that had been fitted - to the customer's special order
- with a 3.0-litre 911SC engine, but apparently said
owner had barrel-rolled the car after getting just a
little too carried away by the performance, albeit sustaining
remarkably little damage either to himself or to the
vehicle. Not surprisingly, the Chesil's engine compartment
needed to be enlarged in order to accommodate the bigger
flat-six. For this reason alone Bailey and his team
don't like installing anything other than the standard
VW flat-four, although they were in the throes of fitting
a Porsche 914 engine into yet another chassis during
my visit. In all cases drive to the rear wheels is via
the common-or-garden VW type 1 four-speed transaxle,
with a slightly higher-ratio final drive for improved
Becoming acquainted with the Chesil Speedster forced
me to question a number of preconceived ideas. First,
and most important, it's certainly impressive enough
quickly to sweep away any suppressed notions that Porsche
replicas are something to be looked down upon. Then
there's the added bonus that you (probably) won't have
to pay road tax, because such are the arcane regulations
that govern this corner of the motor industry that your
Chesil will currently almost certainly retain the registration
number of its donor chassis. Hence (just in case you
were wondering) the silver-on-black registration plates.
Would I have one? You bet, for high days and holidays,
at any rate, and knowing me I would probably end up
driving it at least as much as my 911 Carrera 3.2 -
in which case I would probably hold on to what's left
of my driving licence for a little longer, too.
What's in a Name?
Although widely used in this context, writes Chris Horton,
the term 'replica' isn't strictly the correct way to
describe cars such as the Chesil. Our ancient but none
the less serviceable edition of Webster's dictionary
defines a replica as 'a close reproduction or facsimile,
especially by the maker of the original' - and, significantly,
a facsimile as 'an exact copy'.
Further investigation suggests that 'reproduction' might
be a better term - 'an exact or close imitation of an
existing thing' - and it has long been used to describe
furniture, of course, but at the end of the day 'lookalike',
itself a rather contrived synthesis, might serve rather
better. Even pastiche - 'a literary, artistic or musical
work that imitates the style of previous work' - might
be appropriate were it not for the pejorative implications
the word has come to assume.
The fact remains, then, that 'replica' is probably the
most appropriate way of defining this enduringly popular
automotive phenomenon. And certainly we all know what
we mean, even if the etymologists and pedants might
disagree with us.
On the road in the Chesil Speedster:
Since the Chesil is based on a VW chassis and suspension,
and uses a Beetle engine and gearbox. It's not surprising
to find that it drives rather like, well, a Beetle -
albeit a rather more gutsy Beetle than you are probably
accustomed to. Certainly I quickly felt at home. Out
on the road there's little sense that you're driving
a high-performance car, even with the optional 1800cc
engine. But it feels a harmonious package none the less.
Progress can be as brisk as most of us would wish, and
it's both entertaining and absorbing, partly because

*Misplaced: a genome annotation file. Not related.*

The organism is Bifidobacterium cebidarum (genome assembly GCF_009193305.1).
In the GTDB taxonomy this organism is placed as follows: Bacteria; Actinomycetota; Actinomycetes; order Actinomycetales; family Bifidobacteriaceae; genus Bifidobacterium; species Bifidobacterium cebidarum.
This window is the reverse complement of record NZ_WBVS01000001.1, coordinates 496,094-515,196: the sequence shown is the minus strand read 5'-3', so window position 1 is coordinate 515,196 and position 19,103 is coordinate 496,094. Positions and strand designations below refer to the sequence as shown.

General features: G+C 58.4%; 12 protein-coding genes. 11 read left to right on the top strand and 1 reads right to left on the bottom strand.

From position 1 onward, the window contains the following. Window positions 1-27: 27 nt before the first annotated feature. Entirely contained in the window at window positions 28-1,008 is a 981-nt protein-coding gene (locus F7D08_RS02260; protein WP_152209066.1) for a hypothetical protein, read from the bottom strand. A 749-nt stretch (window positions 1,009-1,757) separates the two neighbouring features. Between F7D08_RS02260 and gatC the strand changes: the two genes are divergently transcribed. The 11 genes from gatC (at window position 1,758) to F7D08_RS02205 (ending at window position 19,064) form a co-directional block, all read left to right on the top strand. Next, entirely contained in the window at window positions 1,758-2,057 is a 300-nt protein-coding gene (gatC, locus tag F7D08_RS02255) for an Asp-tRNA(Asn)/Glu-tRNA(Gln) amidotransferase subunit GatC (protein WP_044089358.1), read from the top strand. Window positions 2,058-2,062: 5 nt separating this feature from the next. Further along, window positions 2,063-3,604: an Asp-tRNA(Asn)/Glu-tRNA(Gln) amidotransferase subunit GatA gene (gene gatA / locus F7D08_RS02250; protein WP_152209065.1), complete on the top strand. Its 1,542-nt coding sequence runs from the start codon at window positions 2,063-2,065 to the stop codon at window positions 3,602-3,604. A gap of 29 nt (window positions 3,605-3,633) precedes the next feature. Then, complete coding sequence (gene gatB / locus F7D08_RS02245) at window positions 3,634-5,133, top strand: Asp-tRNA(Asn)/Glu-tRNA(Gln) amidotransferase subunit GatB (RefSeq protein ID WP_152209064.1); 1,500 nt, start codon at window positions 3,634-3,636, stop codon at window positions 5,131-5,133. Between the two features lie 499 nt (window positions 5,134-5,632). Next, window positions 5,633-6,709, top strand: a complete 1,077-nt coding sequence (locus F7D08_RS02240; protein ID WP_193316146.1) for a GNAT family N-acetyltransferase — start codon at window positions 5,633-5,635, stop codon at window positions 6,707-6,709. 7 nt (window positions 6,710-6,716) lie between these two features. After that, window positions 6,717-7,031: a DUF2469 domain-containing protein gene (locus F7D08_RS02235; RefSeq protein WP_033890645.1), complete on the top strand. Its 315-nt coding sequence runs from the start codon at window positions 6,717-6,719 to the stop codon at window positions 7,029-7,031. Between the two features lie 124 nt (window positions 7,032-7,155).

it requires you to pay attention. And you are having
the cobwebs blown away when the top's down, which always
adds an extra thrill to any journey.
Initially the steering (by means of a now very old-fashioned
recirculating-ball mechanism, like the original) feels
rather vague around the straight-ahead position, although
it seems to firm up through the corners, I think that's
something one adapts to or, in my case at least, regresses
back to from my Beetle-owning days. Likewise the floor-hinged
pedals aren't a problem, and the Empi gear shift, with
its lift-up trigger-guard device to lock out reverse
gear until needed, is agreeably notchy. The windows
wind up and down most effectively (the original Porsche
Speedster had only simple sidescreens, of course), although
in the demonstration the handles seemed a little loose
on their mountings - as did the inner door handles,
come to that.
The interior is nicely carpeted, though, and the seat
can be ratcheted up and down, as well as moved backwards
and forwards to find the ideal driving position. It
also has lumbar-support adjustment, which is a definite
improvement over the real thing. Being fairly tall,
though, I would have liked a little more under-thigh
support. The Speedster has perfectly adequate back seats
for children, and behind those lives the battery, 12-volt,
of course. There are plenty of pockets in the leather
upholstery for storing your sunglasses, binoculars or
box Brownie, and slide-to-open hot-air vents are set
into the sills, with a heater control between the seats
next to the handbrake.
Smart black-on-cream instruments grace the painted dashboard,
with the wooden toggles for the two-speed wipers and
the lights immediately below. The indicator stalk is
on the left-hand side at the steering column, opposite
the ignition switch. The main anachronisms - the switch
for the obligatory hazard warning lights, and the Pioneer
stereo - are discreetly hidden beneath the scuttle.
The effect is completed by neat details such as the
polished-aluminium air vents, those wondertul lozenge-shaped
rear-light clusters, and stainless-steel luggage rack
- and not least those wide-rim Brazilian wheels with
bulging, chromed hubcaps.
In short, then, the Speedster goes as well as it looks,